The doyen of British occult studies disentangles the arcane histories of contemporary druids, followers of wicca and neo-pagansby Ian Irvine / July 19, 2017 / Leave a comment
The Witch: A History of Fear, from Ancient Times to the Present by Ronald Hutton (Yale, £25)
Donald Trump has recently been tweeting that he is the subject of a “witch hunt”—and, almost needless to say, he believes it to be the greatest in US history. The events at Salem, Massachusetts, in 1692, rather contradict him. But those 20 deaths pale in comparison to the 40-60,000 legal executions for witchcraft across Europe between the 15th and the 18th century. If the ideal of history is to present the past “as it really was,” few subjects are more intractable. The witch, in the sense of a person believed to use magic for malevolent purposes, has been recorded in most societies worldwide since ancient times, but so many of the sources are the products of fear, fantasy and religious ideology. And since the 1960s academic turf wars fuelled by post-colonial embarrassment have stymied the interdisciplinary collaboration between anthropologists and historians necessary to produce a global perspective of the phenomenon.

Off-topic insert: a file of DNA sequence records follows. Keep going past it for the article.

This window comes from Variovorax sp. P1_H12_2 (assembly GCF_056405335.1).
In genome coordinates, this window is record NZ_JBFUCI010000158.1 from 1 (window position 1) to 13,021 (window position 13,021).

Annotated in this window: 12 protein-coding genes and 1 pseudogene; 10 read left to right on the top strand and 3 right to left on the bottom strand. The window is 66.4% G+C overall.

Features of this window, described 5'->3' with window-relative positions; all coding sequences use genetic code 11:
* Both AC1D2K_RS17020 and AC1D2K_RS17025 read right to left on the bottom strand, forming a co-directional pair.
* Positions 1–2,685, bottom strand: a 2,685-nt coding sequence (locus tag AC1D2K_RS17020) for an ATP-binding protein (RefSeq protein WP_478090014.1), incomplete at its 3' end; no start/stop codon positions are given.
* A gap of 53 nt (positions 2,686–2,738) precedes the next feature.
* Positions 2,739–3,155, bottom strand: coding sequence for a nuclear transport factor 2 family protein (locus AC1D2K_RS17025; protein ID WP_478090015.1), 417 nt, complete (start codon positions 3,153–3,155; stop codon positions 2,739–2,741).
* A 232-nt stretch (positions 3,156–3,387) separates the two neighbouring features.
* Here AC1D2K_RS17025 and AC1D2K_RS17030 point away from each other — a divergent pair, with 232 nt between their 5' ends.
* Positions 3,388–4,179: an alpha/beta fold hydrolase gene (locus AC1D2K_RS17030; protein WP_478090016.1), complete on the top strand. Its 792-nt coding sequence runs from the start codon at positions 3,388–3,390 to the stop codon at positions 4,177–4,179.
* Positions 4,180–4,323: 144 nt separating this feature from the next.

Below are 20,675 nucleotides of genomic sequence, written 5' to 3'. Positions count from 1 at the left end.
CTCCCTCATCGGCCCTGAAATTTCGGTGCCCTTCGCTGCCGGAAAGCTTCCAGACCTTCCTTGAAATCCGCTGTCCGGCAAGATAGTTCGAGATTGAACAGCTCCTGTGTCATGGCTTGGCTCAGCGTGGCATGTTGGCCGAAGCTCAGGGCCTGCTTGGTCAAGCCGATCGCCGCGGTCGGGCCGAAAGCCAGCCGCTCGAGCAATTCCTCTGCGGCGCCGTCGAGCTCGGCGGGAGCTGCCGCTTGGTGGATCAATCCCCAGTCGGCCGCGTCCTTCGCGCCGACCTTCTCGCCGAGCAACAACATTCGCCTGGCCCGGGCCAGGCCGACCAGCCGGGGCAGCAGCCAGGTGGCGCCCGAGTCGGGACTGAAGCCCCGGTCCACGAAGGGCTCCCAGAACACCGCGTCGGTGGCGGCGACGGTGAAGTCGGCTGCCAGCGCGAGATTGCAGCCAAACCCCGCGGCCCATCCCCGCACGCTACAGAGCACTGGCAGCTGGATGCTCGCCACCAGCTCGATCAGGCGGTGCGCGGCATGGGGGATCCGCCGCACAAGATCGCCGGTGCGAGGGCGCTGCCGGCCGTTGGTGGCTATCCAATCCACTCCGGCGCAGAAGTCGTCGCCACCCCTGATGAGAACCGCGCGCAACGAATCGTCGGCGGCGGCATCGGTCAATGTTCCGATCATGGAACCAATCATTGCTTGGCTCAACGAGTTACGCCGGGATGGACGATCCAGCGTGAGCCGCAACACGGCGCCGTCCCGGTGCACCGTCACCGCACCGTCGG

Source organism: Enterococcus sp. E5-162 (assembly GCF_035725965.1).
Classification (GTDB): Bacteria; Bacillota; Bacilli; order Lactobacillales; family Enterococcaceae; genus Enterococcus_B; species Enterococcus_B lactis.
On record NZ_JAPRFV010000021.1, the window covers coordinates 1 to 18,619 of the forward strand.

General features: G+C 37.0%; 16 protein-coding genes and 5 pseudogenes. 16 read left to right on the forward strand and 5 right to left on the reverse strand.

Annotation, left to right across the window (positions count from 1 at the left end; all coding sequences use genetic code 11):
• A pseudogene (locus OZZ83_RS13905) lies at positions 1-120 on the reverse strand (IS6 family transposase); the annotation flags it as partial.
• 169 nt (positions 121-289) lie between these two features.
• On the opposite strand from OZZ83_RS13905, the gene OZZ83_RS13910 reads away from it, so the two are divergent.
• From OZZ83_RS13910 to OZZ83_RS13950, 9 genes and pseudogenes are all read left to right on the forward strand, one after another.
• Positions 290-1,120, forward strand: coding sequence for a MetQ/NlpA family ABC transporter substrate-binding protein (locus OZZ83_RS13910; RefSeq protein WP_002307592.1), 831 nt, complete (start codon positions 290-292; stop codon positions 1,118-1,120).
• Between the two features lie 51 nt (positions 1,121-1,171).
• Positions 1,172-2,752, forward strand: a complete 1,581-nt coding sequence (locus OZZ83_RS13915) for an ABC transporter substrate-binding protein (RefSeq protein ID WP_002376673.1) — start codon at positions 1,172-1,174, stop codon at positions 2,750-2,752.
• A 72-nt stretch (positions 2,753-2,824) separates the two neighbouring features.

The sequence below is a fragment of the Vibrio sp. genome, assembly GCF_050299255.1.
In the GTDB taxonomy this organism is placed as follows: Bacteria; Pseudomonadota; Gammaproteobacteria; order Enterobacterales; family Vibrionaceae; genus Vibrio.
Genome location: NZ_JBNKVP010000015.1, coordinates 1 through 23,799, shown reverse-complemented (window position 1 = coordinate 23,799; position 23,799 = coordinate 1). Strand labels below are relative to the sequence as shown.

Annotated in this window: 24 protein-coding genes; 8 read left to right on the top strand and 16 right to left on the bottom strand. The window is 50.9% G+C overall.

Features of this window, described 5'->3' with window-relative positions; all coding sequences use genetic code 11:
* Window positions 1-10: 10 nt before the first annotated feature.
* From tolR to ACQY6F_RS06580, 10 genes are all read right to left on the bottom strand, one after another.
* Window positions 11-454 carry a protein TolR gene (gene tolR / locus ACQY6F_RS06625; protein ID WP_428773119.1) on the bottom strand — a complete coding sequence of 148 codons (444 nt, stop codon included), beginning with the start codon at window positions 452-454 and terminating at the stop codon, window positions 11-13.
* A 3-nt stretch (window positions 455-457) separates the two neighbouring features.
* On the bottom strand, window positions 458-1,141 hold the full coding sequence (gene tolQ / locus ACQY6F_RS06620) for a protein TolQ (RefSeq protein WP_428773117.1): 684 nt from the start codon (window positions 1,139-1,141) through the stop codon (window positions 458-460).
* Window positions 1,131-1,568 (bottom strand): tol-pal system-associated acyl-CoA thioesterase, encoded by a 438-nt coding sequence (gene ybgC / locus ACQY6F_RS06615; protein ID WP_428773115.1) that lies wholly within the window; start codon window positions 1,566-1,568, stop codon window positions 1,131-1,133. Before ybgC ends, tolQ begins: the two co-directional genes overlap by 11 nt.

Ronald Hutton is the doyen of British occult studies. Through his scrupulous, but always sympathetic, approach he has previously disentangled the arcane histories of contemporary druids, followers of wicca and neo-pagans. His latest book offers a convincing account of how an early conspiracy theory, the spurious idea of an organised Satanic religion, came to obsess political and religious authorities, killing in the process so many simple healers and users of folk medicine. It also charts the rise of witchcraft from an unrespectable fringe interest to a worthy subject of historical enquiry.